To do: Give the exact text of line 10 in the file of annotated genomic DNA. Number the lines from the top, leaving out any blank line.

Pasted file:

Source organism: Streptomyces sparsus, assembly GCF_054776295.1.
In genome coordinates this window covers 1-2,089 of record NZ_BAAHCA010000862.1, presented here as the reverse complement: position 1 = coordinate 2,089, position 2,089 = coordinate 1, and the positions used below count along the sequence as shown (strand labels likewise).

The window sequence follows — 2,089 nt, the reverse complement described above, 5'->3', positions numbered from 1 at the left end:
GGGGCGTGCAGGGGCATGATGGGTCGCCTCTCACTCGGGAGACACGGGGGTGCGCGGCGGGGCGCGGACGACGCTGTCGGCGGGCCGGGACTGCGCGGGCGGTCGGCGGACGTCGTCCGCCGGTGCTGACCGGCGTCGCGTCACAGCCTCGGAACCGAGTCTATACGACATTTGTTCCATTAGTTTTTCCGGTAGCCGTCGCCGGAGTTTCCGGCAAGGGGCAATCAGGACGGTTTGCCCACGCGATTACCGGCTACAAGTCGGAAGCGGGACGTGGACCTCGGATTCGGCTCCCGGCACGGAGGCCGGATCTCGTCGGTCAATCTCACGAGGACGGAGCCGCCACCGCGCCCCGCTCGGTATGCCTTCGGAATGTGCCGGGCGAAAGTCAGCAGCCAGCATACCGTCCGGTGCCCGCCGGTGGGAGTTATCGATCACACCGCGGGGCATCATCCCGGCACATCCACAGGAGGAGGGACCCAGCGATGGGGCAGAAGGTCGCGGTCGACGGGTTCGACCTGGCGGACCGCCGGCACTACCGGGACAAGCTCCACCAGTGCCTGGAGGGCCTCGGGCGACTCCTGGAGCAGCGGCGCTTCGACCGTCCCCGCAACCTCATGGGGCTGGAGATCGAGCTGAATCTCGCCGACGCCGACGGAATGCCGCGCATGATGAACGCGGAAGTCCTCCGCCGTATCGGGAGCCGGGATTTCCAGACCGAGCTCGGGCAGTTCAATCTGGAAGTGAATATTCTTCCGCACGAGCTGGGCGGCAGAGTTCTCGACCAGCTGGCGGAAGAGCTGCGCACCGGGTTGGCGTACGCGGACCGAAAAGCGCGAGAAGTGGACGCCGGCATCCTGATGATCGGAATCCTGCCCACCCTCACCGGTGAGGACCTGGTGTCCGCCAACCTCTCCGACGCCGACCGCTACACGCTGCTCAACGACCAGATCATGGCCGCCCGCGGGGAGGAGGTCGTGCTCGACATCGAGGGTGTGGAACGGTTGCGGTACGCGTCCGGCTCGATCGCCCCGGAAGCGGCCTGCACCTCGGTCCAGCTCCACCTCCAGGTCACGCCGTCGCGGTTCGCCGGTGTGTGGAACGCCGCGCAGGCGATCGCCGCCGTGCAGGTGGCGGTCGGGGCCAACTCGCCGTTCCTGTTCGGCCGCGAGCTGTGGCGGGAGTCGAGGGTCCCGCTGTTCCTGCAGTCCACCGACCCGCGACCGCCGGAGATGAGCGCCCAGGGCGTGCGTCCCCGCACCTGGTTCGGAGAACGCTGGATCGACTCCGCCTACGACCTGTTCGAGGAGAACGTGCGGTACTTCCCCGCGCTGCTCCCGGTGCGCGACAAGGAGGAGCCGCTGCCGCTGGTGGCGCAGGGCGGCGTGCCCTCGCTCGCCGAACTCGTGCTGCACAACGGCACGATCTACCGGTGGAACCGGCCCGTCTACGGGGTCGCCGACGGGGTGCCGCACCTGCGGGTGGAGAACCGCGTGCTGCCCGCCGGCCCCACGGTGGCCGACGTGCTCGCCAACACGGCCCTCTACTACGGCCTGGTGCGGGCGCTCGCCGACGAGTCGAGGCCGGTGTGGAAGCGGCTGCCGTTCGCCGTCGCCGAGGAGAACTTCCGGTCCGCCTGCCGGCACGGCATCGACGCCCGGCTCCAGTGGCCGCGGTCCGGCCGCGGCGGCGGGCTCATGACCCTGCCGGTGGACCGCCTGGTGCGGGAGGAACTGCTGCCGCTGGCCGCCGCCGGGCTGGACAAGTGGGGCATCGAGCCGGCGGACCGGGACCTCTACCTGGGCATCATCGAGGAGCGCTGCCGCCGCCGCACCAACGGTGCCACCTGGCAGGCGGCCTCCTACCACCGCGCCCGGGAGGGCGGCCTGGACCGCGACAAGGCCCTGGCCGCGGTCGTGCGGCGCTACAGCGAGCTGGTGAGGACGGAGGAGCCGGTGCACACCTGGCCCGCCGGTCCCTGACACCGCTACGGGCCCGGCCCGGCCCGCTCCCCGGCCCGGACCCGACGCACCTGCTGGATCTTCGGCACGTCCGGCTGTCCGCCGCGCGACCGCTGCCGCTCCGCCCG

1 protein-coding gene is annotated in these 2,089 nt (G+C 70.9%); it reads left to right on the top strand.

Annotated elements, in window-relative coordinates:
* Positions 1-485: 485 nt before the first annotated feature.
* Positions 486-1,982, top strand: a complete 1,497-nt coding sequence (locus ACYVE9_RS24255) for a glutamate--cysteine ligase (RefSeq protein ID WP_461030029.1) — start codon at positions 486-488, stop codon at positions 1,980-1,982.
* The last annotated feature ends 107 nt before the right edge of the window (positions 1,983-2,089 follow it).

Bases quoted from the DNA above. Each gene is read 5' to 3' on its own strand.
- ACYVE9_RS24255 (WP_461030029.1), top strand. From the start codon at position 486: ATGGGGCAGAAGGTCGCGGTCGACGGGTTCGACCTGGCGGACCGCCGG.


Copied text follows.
Bases quoted from the DNA above. Each gene is read 5' to 3' on its own strand.